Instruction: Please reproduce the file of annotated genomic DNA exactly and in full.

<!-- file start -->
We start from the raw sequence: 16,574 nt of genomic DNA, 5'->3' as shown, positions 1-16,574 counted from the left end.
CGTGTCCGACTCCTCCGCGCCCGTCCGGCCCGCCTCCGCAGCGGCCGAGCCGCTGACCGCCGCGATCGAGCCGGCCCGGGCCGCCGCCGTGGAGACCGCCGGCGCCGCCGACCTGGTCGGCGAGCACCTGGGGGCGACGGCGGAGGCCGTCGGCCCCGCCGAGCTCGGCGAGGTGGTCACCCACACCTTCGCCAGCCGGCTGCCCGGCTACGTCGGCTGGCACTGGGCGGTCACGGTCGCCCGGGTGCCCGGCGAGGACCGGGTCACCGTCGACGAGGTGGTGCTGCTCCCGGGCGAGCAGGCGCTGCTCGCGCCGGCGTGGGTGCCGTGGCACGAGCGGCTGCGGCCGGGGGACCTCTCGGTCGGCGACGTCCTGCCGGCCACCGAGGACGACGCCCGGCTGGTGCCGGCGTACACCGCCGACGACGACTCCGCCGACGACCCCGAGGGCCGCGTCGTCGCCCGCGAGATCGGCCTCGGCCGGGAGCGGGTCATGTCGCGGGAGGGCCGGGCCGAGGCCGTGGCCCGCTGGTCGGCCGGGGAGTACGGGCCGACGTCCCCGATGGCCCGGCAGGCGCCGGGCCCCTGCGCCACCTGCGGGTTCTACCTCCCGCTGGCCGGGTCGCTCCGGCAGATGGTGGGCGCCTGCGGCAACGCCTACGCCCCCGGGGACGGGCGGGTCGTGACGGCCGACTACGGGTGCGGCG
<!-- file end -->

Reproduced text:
We start from the raw sequence: 16,574 nt of genomic DNA, 5'->3' as shown, positions 1-16,574 counted from the left end.
CGTGTCCGACTCCTCCGCGCCCGTCCGGCCCGCCTCCGCAGCGGCCGAGCCGCTGACCGCCGCGATCGAGCCGGCCCGGGCCGCCGCCGTGGAGACCGCCGGCGCCGCCGACCTGGTCGGCGAGCACCTGGGGGCGACGGCGGAGGCCGTCGGCCCCGCCGAGCTCGGCGAGGTGGTCACCCACACCTTCGCCAGCCGGCTGCCCGGCTACGTCGGCTGGCACTGGGCGGTCACGGTCGCCCGGGTGCCCGGCGAGGACCGGGTCACCGTCGACGAGGTGGTGCTGCTCCCGGGCGAGCAGGCGCTGCTCGCGCCGGCGTGGGTGCCGTGGCACGAGCGGCTGCGGCCGGGGGACCTCTCGGTCGGCGACGTCCTGCCGGCCACCGAGGACGACGCCCGGCTGGTGCCGGCGTACACCGCCGACGACGACTCCGCCGACGACCCCGAGGGCCGCGTCGTCGCCCGCGAGATCGGCCTCGGCCGGGAGCGGGTCATGTCGCGGGAGGGCCGGGCCGAGGCCGTGGCCCGCTGGTCGGCCGGGGAGTACGGGCCGACGTCCCCGATGGCCCGGCAGGCGCCGGGCCCCTGCGCCACCTGCGGGTTCTACCTCCCGCTGGCCGGGTCGCTCCGGCAGATGGTGGGCGCCTGCGGCAACGCCTACGCCCCCGGGGACGGGCGGGTCGTGACGGCCGACTACGGGTGCGGCG